Thousands more working class people are going to university and there are thousands more qualified graduates. In a lifetime of constant painful revisions, the prospect of an academic qualification for a working-class person holds the hope that you might be able to finally stop reinventing yourself. Your credentials will speak before you. Twenty odd years ago, with the social capital and mobility I might have gotten from holding two degrees, this may have been the case. I thought on my own journey to getting educated I would be leaving the production line of my dad’s generation behind. But to accommodate for the imbalance of power generated by thousands of new working class academics, society has restructured and reorganised.

In fact I was just working on a new production line, one created for people just like me. The knowledge economy and the higher education sector. Debt was my new line manager. And just like the old industrialists, it was all owned and operated by a minority of private interests, managers, board members and vice chancellors.

I’ve amassed huge amounts of personal debt along the way to pay for an education still obviously considered a privilege rather than a right. This debt is another weapon used to disproportionate effect against working-class students. Since graduating I’ve realised for people like me, the place where class lines are being redrawn is within the job market, the recruitment process, and all the spheres where power is restructuring itself to manage and dominate an overqualified and casual workforce.


If you believed you were lucky in getting a university education to begin with, you’re in absolutely no position to use it competitively. Neither are you equipped to understand all the complicated shades of self-confidence, belief and entitlement you need to make your education “work” for you. These are traits that cannot be taught at school, gleaned off Wikipedia, practiced in the mirror, nor can they be performed and pretended in a convincing or sustained enough way – without being subjected to a regular series of mental crises, breakdowns, depressions.

Ways of scrutinising your identity, your financial, social and cultural debts and credits – they have become more networked, sophisticated and far-reaching. The job application is a two-day personality test, an examination of your compliancy, and a grim and schizophrenic exercise in self-deception.

Once the relevant checks are made, the CV is scrutinised, the references are followed up, judgements are set – as a working class person you are left completely exposed.

Traits of self-belief and entitlement belong to the privileged, they’re instilled from birth and they’re reflected back at them from the security of their surroundings. For working-class people and communities, the battle here has been lost inside the mind, the spirit, in the streets and in the surroundings, for a long, long time.

Leftover is a sense of anxiety and dejection that bridges between generations of parents and children. We’re 40-years deep in an on-going litany of Tory-led class revenge that started with Thatcher, and places like Scunthorpe are literally broken by this. The prospect of a better future – or even a future of any kind - has been surrendered. You learn to inhabit and become this surrender.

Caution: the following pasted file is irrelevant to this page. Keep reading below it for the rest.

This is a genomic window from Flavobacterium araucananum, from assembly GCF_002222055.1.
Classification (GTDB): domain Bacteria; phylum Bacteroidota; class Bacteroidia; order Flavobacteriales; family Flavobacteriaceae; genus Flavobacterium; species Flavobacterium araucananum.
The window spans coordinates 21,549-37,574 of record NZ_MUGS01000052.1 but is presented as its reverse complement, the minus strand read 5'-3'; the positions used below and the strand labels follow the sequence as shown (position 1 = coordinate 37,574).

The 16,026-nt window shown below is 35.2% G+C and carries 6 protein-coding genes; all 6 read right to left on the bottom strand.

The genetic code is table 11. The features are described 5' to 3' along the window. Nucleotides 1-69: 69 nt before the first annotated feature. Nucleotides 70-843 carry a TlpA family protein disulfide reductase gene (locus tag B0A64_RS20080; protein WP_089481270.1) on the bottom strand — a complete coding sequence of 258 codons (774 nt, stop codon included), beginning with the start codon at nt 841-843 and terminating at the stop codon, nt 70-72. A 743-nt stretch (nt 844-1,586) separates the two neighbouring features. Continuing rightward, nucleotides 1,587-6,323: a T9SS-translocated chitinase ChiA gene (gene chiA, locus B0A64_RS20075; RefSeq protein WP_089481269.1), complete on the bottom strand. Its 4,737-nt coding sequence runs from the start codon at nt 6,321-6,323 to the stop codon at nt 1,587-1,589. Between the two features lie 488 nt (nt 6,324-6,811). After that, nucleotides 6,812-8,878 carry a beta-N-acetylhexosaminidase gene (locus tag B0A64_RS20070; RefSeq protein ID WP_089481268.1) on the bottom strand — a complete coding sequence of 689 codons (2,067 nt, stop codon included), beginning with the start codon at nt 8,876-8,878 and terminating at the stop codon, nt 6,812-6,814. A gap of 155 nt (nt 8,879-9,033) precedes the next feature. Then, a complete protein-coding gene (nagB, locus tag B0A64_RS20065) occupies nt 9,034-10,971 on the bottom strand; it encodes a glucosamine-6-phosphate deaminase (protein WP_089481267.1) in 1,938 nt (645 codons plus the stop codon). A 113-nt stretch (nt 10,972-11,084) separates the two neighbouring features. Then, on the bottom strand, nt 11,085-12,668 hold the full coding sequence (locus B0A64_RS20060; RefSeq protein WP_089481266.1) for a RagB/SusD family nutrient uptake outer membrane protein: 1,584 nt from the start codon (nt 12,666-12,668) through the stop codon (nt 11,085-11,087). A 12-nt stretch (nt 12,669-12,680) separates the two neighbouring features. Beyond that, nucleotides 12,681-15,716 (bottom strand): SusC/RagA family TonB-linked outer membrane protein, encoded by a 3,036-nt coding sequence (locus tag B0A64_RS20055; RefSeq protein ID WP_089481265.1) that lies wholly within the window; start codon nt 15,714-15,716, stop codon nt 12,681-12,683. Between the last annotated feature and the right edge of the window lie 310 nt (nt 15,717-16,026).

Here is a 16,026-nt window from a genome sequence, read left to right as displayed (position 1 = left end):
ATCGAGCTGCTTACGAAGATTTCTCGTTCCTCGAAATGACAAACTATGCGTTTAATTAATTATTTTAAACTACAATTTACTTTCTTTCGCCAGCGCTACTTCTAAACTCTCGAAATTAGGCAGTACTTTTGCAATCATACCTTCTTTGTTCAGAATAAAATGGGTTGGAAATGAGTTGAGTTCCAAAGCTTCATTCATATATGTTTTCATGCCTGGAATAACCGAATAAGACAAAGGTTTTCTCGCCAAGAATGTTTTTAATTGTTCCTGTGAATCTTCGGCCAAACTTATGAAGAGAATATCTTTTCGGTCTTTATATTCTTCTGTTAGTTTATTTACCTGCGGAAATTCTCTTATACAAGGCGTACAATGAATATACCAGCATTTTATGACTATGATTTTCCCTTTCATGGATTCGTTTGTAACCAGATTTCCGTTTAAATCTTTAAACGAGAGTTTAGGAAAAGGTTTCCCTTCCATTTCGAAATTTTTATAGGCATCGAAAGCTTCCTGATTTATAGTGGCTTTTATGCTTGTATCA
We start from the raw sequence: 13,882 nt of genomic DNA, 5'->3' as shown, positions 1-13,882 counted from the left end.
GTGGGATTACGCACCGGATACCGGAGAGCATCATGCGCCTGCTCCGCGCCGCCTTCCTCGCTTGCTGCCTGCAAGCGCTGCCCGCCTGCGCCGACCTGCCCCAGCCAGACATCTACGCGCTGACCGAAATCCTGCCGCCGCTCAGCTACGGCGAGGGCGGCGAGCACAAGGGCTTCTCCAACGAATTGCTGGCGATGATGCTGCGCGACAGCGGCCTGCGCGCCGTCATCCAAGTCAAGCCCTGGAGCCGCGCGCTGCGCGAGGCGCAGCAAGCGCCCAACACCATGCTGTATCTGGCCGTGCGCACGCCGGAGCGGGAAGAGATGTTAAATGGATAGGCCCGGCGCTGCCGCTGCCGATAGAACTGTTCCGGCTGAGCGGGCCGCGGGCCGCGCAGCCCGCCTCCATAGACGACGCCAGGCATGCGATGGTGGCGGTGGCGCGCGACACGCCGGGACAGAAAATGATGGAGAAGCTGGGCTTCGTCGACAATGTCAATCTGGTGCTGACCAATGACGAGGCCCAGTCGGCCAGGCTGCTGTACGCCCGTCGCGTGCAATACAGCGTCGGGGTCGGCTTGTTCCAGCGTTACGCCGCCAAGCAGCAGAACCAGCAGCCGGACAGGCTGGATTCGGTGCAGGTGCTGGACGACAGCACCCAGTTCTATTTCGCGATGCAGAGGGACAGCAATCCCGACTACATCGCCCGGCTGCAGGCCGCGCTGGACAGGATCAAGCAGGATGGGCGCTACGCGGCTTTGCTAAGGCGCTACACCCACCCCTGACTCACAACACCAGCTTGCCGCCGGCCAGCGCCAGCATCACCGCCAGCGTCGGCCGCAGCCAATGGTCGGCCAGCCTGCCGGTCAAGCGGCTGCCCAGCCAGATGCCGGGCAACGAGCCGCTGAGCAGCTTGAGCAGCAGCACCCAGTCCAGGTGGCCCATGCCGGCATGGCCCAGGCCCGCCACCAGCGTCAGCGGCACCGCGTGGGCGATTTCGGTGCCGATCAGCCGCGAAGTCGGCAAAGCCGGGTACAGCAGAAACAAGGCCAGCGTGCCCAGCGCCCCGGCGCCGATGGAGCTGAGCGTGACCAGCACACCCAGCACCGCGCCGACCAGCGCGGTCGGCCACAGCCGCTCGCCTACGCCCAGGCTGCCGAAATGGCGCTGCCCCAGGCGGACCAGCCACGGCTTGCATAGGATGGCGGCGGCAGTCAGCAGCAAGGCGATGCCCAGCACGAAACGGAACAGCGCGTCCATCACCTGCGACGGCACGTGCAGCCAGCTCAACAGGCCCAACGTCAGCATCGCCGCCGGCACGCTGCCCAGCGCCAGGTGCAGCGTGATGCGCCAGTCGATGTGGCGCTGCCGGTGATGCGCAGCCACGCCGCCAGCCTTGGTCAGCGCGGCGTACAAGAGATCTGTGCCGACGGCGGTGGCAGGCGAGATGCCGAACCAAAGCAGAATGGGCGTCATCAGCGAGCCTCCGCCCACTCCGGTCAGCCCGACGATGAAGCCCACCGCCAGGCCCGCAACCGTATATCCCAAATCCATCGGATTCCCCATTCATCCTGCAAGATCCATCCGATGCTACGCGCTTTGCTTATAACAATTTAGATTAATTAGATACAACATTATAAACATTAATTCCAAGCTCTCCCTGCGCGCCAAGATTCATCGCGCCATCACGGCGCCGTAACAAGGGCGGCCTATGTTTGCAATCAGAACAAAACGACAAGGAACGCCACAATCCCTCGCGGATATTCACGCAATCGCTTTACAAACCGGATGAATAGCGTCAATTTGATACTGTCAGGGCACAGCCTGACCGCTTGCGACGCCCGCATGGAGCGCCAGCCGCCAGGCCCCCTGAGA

“Have you tried… just… getting something casual?”

Yeah the reason I spent the last 15 years locked in confusion and reinvention, abandoning my home and working to get educated, qualified and trying to build the only viable future I saw possible for myself, was all so I could make sure to get something c a s u a l.

On Wednesday I bought my second return train ticket from Leeds to Bradford for another meeting at a recruitment agency. On the first visit I signed a temporary contract which waived my holiday entitlements and opted-out of the statutory maximum working week hours. Today I filled the same details in another form, and payed £40 to cover the cost of my own DBS check. If everything goes to plan I’ll be working as an admin temp for the county court.

My hourly wage will be less than the hourly rate I was paid in the first job I ever got, when I was 19 and had just moved from Scunny to London to study at Goldsmiths. Eight years later I’ve turned 27 and I have two degrees. I haven’t had regular work in eight months and the last job I had was zero-hour and minimum wage.

After months of unemployment it looks like I might have a temporary admin job, but I am refusing to be happy about this. This refusal feels like the only shred of power and satisfaction currently available to me. I think what I’m trying to say is that I’m angry, despondent, frustrated, tired, and none of this is good enough.

I want more from life, and I don’t want to feel unreasonable or ashamed for wanting that.

The last eight months have been a slow and painful haunting of my past. A lot of the effort I’ve put into accepting who I am and settling into peace with myself has just been bit-by-bit gouged out in exhausting internal monologues and endless questions.

Questions on the bus
Questions in the blank bright grey office of the recruitment agency
Questions with my family
Questions with my friends
Questions in the supermarket
Questions in the bathroom mirror
Questions in bed
I am fucking knackered.


Tom Glencross is planning a project documenting the responses to this article, and would welcome comments to his Instagram inbox.

*This name has been changed.